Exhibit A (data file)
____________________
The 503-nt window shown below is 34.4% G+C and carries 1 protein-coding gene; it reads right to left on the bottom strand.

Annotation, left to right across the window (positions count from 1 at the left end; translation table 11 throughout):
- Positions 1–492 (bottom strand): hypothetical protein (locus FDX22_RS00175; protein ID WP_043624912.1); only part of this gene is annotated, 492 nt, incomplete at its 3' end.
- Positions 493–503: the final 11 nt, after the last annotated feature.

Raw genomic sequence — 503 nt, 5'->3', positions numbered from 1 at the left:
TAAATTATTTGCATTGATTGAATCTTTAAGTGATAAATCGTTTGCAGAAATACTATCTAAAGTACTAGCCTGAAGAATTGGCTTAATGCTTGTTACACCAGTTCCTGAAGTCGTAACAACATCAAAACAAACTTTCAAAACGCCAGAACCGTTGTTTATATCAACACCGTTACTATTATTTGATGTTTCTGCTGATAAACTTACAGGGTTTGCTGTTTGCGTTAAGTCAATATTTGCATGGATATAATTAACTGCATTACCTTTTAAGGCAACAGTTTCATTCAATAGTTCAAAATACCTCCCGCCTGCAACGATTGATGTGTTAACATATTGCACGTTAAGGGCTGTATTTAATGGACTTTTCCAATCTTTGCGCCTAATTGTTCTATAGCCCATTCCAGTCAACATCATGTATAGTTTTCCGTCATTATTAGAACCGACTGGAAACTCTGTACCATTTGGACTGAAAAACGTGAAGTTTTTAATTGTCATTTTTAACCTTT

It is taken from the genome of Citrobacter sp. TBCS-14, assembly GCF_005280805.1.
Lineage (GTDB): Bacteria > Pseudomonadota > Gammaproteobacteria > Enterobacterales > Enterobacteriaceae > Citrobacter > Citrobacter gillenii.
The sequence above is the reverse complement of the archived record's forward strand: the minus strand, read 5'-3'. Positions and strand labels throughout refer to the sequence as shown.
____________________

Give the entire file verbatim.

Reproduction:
The 503-nt window shown below is 34.4% G+C and carries 1 protein-coding gene; it reads right to left on the bottom strand.

Annotation, left to right across the window (positions count from 1 at the left end; translation table 11 throughout):
- Positions 1–492 (bottom strand): hypothetical protein (locus FDX22_RS00175; protein ID WP_043624912.1); only part of this gene is annotated, 492 nt, incomplete at its 3' end.
- Positions 493–503: the final 11 nt, after the last annotated feature.

Raw genomic sequence — 503 nt, 5'->3', positions numbered from 1 at the left:
TAAATTATTTGCATTGATTGAATCTTTAAGTGATAAATCGTTTGCAGAAATACTATCTAAAGTACTAGCCTGAAGAATTGGCTTAATGCTTGTTACACCAGTTCCTGAAGTCGTAACAACATCAAAACAAACTTTCAAAACGCCAGAACCGTTGTTTATATCAACACCGTTACTATTATTTGATGTTTCTGCTGATAAACTTACAGGGTTTGCTGTTTGCGTTAAGTCAATATTTGCATGGATATAATTAACTGCATTACCTTTTAAGGCAACAGTTTCATTCAATAGTTCAAAATACCTCCCGCCTGCAACGATTGATGTGTTAACATATTGCACGTTAAGGGCTGTATTTAATGGACTTTTCCAATCTTTGCGCCTAATTGTTCTATAGCCCATTCCAGTCAACATCATGTATAGTTTTCCGTCATTATTAGAACCGACTGGAAACTCTGTACCATTTGGACTGAAAAACGTGAAGTTTTTAATTGTCATTTTTAACCTTT

It is taken from the genome of Citrobacter sp. TBCS-14, assembly GCF_005280805.1.
Lineage (GTDB): Bacteria > Pseudomonadota > Gammaproteobacteria > Enterobacterales > Enterobacteriaceae > Citrobacter > Citrobacter gillenii.
The sequence above is the reverse complement of the archived record's forward strand: the minus strand, read 5'-3'. Positions and strand labels throughout refer to the sequence as shown.